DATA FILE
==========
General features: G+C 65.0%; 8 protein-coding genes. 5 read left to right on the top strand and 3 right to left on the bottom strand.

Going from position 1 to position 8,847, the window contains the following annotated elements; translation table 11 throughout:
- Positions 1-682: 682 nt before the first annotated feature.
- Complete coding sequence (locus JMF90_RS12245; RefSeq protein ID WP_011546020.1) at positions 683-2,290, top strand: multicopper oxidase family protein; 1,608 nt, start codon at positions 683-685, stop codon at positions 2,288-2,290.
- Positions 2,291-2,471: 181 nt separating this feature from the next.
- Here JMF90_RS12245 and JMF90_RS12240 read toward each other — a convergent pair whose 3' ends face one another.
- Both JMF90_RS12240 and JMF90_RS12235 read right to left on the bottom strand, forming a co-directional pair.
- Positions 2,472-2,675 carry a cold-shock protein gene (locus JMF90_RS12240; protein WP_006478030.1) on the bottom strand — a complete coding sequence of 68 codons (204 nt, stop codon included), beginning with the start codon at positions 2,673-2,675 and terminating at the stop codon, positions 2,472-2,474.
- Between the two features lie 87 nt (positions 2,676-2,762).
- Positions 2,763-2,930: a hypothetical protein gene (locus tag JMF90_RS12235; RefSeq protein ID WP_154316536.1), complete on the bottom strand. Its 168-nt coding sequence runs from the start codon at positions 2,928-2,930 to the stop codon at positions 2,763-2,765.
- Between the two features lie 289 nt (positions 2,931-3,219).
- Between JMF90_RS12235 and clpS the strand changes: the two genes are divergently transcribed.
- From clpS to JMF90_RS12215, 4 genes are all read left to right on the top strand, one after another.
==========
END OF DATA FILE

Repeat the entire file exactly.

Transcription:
General features: G+C 65.0%; 8 protein-coding genes. 5 read left to right on the top strand and 3 right to left on the bottom strand.

Going from position 1 to position 8,847, the window contains the following annotated elements; translation table 11 throughout:
- Positions 1-682: 682 nt before the first annotated feature.
- Complete coding sequence (locus JMF90_RS12245; RefSeq protein ID WP_011546020.1) at positions 683-2,290, top strand: multicopper oxidase family protein; 1,608 nt, start codon at positions 683-685, stop codon at positions 2,288-2,290.
- Positions 2,291-2,471: 181 nt separating this feature from the next.
- Here JMF90_RS12245 and JMF90_RS12240 read toward each other — a convergent pair whose 3' ends face one another.
- Both JMF90_RS12240 and JMF90_RS12235 read right to left on the bottom strand, forming a co-directional pair.
- Positions 2,472-2,675 carry a cold-shock protein gene (locus JMF90_RS12240; protein WP_006478030.1) on the bottom strand — a complete coding sequence of 68 codons (204 nt, stop codon included), beginning with the start codon at positions 2,673-2,675 and terminating at the stop codon, positions 2,472-2,474.
- Between the two features lie 87 nt (positions 2,676-2,762).
- Positions 2,763-2,930: a hypothetical protein gene (locus tag JMF90_RS12235; RefSeq protein ID WP_154316536.1), complete on the bottom strand. Its 168-nt coding sequence runs from the start codon at positions 2,928-2,930 to the stop codon at positions 2,763-2,765.
- Between the two features lie 289 nt (positions 2,931-3,219).
- Between JMF90_RS12235 and clpS the strand changes: the two genes are divergently transcribed.
- From clpS to JMF90_RS12215, 4 genes are all read left to right on the top strand, one after another.